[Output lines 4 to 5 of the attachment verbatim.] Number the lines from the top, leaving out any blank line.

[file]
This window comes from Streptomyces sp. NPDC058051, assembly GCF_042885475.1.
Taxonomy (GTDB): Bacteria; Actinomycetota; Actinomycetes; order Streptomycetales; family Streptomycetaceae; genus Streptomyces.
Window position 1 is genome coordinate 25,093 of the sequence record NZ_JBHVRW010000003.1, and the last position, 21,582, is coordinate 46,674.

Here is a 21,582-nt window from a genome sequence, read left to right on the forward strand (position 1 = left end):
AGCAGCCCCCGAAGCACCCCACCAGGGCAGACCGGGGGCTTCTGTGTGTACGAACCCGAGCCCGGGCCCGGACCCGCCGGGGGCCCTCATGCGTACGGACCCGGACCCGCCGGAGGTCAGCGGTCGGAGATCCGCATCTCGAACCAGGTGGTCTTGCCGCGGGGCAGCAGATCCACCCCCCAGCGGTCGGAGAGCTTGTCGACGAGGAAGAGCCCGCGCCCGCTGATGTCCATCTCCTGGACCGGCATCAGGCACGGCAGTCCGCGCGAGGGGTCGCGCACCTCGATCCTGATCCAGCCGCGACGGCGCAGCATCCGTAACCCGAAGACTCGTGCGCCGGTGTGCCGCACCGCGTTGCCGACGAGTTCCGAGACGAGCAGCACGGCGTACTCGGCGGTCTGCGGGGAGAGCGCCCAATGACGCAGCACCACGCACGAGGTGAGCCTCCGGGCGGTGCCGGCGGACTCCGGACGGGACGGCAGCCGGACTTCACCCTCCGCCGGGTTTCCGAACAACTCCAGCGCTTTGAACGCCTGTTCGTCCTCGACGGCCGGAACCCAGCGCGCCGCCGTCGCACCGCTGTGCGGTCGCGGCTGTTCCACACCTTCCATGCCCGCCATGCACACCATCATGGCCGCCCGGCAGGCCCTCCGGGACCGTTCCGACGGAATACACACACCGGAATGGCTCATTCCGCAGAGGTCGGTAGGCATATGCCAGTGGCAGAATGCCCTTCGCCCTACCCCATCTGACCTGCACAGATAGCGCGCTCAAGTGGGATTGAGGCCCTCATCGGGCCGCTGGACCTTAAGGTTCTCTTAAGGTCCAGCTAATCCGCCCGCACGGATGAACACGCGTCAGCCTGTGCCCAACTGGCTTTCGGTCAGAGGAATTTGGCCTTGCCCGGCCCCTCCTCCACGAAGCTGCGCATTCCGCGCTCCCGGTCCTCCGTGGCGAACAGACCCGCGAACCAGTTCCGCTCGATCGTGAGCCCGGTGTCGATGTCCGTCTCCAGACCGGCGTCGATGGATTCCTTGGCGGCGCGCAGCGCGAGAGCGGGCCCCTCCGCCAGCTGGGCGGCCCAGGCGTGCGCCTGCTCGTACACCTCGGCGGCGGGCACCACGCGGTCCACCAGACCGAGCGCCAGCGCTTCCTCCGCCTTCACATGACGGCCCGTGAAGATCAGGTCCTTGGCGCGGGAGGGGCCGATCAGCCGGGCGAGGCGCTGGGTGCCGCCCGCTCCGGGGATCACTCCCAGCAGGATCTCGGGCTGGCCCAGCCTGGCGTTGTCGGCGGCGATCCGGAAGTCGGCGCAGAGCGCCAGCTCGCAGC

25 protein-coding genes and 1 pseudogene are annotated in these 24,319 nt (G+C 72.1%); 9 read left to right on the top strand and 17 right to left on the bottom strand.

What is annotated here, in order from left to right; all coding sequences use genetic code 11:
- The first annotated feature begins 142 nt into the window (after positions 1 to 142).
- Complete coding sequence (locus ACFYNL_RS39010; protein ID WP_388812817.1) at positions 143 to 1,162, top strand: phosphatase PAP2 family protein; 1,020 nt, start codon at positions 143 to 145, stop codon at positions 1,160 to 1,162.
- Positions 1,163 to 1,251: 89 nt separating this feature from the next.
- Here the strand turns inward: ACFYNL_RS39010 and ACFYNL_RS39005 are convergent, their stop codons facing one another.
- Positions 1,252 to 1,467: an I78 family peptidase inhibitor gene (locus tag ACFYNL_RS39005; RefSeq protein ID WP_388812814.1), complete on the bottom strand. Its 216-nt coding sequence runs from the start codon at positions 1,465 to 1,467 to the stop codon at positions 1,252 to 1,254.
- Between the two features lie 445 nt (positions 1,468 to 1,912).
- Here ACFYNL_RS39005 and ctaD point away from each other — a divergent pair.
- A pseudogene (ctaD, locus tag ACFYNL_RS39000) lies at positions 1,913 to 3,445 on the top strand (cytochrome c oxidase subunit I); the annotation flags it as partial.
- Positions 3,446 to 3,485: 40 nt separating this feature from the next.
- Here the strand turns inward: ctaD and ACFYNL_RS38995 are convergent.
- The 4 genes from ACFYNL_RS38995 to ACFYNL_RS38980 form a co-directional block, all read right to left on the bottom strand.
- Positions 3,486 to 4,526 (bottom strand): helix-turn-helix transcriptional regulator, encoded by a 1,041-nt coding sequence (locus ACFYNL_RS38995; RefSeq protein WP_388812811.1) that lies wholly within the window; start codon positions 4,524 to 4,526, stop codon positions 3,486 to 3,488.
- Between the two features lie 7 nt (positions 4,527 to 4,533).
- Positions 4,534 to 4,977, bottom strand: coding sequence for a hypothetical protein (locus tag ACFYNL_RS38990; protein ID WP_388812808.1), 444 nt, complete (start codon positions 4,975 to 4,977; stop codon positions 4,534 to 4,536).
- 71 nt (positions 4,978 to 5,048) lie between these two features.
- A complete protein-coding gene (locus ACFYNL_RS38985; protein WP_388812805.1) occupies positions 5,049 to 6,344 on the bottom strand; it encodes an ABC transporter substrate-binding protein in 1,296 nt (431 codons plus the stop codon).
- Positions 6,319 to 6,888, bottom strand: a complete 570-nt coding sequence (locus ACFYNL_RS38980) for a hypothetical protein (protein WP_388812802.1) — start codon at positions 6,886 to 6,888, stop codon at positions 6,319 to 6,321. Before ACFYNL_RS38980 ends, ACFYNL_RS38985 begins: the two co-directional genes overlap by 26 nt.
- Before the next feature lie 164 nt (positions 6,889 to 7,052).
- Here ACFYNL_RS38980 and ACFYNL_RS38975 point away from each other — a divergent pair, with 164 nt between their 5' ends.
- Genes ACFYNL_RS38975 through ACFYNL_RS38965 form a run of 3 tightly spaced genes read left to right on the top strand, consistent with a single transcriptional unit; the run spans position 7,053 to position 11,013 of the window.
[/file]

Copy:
Here is a 21,582-nt window from a genome sequence, read left to right on the forward strand (position 1 = left end):
AGCAGCCCCCGAAGCACCCCACCAGGGCAGACCGGGGGCTTCTGTGTGTACGAACCCGAGCCCGGGCCCGGACCCGCCGGGGGCCCTCATGCGTACGGACCCGGACCCGCCGGAGGTCAGCGGTCGGAGATCCGCATCTCGAACCAGGTGGTCTTGCCGCGGGGCAGCAGATCCACCCCCCAGCGGTCGGAGAGCTTGTCGACGAGGAAGAGCCCGCGCCCGCTGATGTCCATCTCCTGGACCGGCATCAGGCACGGCAGTCCGCGCGAGGGGTCGCGCACCTCGATCCTGATCCAGCCGCGACGGCGCAGCATCCGTAACCCGAAGACTCGTGCGCCGGTGTGCCGCACCGCGTTGCCGACGAGTTCCGAGACGAGCAGCACGGCGTACTCGGCGGTCTGCGGGGAGAGCGCCCAATGACGCAGCACCACGCACGAGGTGAGCCTCCGGGCGGTGCCGGCGGACTCCGGACGGGACGGCAGCCGGACTTCACCCTCCGCCGGGTTTCCGAACAACTCCAGCGCTTTGAACGCCTGTTCGTCCTCGACGGCCGGAACCCAGCGCGCCGCCGTCGCACCGCTGTGCGGTCGCGGCTGTTCCACACCTTCCATGCCCGCCATGCACACCATCATGGCCGCCCGGCAGGCCCTCCGGGACCGTTCCGACGGAATACACACACCGGAATGGCTCATTCCGCAGAGGTCGGTAGGCATATGCCAGTGGCAGAATGCCCTTCGCCCTACCCCATCTGACCTGCACAGATAGCGCGCTCAAGTGGGATTGAGGCCCTCATCGGGCCGCTGGACCTTAAGGTTCTCTTAAGGTCCAGCTAATCCGCCCGCACGGATGAACACGCGTCAGCCTGTGCCCAACTGGCTTTCGGTCAGAGGAATTTGGCCTTGCCCGGCCCCTCCTCCACGAAGCTGCGCATTCCGCGCTCCCGGTCCTCCGTGGCGAACAGACCCGCGAACCAGTTCCGCTCGATCGTGAGCCCGGTGTCGATGTCCGTCTCCAGACCGGCGTCGATGGATTCCTTGGCGGCGCGCAGCGCGAGAGCGGGCCCCTCCGCCAGCTGGGCGGCCCAGGCGTGCGCCTGCTCGTACACCTCGGCGGCGGGCACCACGCGGTCCACCAGACCGAGCGCCAGCGCTTCCTCCGCCTTCACATGACGGCCCGTGAAGATCAGGTCCTTGGCGCGGGAGGGGCCGATCAGCCGGGCGAGGCGCTGGGTGCCGCCCGCTCCGGGGATCACTCCCAGCAGGATCTCGGGCTGGCCCAGCCTGGCGTTGTCGGCGGCGATCCGGAAGTCGGCGCAGAGCGCCAGCTCGCAGC